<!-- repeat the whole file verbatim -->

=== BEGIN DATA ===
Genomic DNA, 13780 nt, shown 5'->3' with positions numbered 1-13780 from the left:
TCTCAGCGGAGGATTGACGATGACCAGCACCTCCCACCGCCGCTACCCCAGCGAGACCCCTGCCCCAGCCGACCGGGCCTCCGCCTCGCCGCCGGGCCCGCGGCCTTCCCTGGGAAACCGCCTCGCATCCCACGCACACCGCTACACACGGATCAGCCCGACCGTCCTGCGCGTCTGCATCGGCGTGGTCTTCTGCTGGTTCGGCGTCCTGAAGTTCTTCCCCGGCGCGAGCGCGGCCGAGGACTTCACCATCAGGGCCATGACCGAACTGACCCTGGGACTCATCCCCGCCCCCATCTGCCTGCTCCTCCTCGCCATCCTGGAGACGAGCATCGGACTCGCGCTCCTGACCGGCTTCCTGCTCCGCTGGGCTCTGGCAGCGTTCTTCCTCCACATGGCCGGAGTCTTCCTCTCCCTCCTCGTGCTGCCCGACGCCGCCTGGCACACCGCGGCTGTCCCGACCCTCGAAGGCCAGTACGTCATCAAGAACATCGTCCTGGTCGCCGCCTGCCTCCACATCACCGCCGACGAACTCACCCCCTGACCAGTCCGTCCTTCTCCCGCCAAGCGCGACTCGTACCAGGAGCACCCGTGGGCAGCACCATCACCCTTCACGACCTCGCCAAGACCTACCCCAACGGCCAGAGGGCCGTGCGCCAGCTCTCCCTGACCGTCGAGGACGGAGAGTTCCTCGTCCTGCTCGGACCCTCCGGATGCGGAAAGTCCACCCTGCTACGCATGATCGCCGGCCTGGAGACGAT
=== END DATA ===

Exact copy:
Genomic DNA, 13780 nt, shown 5'->3' with positions numbered 1-13780 from the left:
TCTCAGCGGAGGATTGACGATGACCAGCACCTCCCACCGCCGCTACCCCAGCGAGACCCCTGCCCCAGCCGACCGGGCCTCCGCCTCGCCGCCGGGCCCGCGGCCTTCCCTGGGAAACCGCCTCGCATCCCACGCACACCGCTACACACGGATCAGCCCGACCGTCCTGCGCGTCTGCATCGGCGTGGTCTTCTGCTGGTTCGGCGTCCTGAAGTTCTTCCCCGGCGCGAGCGCGGCCGAGGACTTCACCATCAGGGCCATGACCGAACTGACCCTGGGACTCATCCCCGCCCCCATCTGCCTGCTCCTCCTCGCCATCCTGGAGACGAGCATCGGACTCGCGCTCCTGACCGGCTTCCTGCTCCGCTGGGCTCTGGCAGCGTTCTTCCTCCACATGGCCGGAGTCTTCCTCTCCCTCCTCGTGCTGCCCGACGCCGCCTGGCACACCGCGGCTGTCCCGACCCTCGAAGGCCAGTACGTCATCAAGAACATCGTCCTGGTCGCCGCCTGCCTCCACATCACCGCCGACGAACTCACCCCCTGACCAGTCCGTCCTTCTCCCGCCAAGCGCGACTCGTACCAGGAGCACCCGTGGGCAGCACCATCACCCTTCACGACCTCGCCAAGACCTACCCCAACGGCCAGAGGGCCGTGCGCCAGCTCTCCCTGACCGTCGAGGACGGAGAGTTCCTCGTCCTGCTCGGACCCTCCGGATGCGGAAAGTCCACCCTGCTACGCATGATCGCCGGCCTGGAGACGAT